(Updates with comment from analyst in fourth paragraph.)
Oct. 19 (Bloomberg) -- The European Central Bank said financial institutions borrowed the most in emergency overnight cash in more than seven months.
Euro-area banks tapped the Frankfurt-based ECB for 4.8 billion euros ($6.6 billion) yesterday at 2.25 percent, up from 2.4 billion euros the day before and the most since March 1. Lenders parked 172 billion euros with the ECB at the 0.75 percent overnight deposit rate, up from 165 billion euros a day earlier, the central bank said today.
Banks are borrowing more from the ECB as the region’s debt crisis makes them reluctant to lend to each other and tightens money markets. The ECB this month said it will continue lending banks as much money as they need in its refinancing operations through June next year and reintroduce unlimited yearlong loans to ensure they have access to ample liquidity.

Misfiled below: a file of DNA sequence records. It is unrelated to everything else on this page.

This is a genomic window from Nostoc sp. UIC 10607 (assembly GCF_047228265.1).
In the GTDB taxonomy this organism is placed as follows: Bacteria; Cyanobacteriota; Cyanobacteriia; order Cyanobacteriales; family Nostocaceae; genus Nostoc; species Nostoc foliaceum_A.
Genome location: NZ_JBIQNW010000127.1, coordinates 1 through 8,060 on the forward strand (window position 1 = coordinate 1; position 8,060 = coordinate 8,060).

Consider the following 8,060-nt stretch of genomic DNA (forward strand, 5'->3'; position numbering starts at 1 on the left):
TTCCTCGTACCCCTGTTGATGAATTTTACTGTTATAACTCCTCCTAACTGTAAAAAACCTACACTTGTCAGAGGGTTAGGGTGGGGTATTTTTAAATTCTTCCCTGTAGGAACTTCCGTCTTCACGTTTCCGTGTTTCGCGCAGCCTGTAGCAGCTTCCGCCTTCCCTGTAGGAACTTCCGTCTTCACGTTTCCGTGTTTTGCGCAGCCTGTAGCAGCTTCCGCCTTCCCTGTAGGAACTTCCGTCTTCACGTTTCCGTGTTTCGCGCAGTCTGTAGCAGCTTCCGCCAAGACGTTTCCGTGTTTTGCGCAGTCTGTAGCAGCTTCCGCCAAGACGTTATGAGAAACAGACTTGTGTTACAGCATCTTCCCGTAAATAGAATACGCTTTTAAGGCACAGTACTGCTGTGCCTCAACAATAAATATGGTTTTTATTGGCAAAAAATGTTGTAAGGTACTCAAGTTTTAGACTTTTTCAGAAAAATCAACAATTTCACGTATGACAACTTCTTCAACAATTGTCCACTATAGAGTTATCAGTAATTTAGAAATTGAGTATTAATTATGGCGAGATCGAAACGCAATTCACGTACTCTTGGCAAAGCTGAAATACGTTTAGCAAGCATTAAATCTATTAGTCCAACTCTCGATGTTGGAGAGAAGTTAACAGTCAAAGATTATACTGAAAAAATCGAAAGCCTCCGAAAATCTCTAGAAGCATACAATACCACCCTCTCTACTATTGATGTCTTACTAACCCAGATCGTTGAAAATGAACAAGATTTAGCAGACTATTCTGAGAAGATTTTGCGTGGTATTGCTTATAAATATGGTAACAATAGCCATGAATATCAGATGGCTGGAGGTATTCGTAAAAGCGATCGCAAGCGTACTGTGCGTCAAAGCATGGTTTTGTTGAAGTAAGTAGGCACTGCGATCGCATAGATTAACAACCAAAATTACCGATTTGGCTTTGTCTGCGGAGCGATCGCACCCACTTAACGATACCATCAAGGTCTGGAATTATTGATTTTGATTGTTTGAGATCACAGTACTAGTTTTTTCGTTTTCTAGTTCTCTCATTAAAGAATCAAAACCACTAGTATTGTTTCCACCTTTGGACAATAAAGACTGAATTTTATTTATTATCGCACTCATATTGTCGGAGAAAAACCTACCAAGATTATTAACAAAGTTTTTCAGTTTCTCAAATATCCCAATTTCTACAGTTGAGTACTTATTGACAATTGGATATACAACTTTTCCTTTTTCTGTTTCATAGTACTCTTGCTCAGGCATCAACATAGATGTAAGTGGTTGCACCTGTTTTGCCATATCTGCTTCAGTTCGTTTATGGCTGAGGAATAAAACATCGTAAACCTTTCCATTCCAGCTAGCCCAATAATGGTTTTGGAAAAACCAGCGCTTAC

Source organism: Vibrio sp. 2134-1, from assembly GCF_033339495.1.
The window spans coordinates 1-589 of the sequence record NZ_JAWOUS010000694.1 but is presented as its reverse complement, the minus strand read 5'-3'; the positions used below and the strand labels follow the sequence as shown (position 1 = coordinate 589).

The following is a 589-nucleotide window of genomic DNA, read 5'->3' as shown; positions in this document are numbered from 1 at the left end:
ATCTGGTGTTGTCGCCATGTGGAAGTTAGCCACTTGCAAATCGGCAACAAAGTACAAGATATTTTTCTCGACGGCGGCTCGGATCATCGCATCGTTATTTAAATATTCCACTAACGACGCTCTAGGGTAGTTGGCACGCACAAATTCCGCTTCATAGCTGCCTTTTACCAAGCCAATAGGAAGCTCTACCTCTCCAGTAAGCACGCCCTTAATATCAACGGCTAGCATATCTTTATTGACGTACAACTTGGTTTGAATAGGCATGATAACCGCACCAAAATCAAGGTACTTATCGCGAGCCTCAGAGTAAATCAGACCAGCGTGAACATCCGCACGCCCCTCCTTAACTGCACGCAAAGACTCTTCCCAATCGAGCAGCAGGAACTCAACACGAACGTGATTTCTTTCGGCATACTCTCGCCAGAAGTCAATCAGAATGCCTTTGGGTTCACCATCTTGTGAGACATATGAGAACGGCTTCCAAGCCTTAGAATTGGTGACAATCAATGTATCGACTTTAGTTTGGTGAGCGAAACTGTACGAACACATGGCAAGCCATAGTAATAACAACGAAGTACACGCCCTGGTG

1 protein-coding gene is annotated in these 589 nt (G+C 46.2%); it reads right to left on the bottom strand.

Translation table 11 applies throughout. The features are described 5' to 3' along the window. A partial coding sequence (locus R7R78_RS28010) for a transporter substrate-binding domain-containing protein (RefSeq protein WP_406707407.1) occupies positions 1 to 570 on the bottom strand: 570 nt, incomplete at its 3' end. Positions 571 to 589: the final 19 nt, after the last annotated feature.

Overnight borrowing “has been very high for some time and in our view is related to probably some banks being moved to Emergency Liquidity Assistance from normal borrowing,” said Laurent Fransolet, head of European fixed-income strategy at Barclays Capital in London.
The ECB also said today it will lend $500 million to one euro-area bank in its regular weekly dollar tender. It doesn’t identify the banks it lends to.
--Editors: Simone Meier, James Hertling
To contact the reporters on this story: Matthew Brockett in Frankfurt at email@example.com; Gabi Thesing in Frankfurt at firstname.lastname@example.org
To contact the editor responsible for this story: Craig Stirling at email@example.com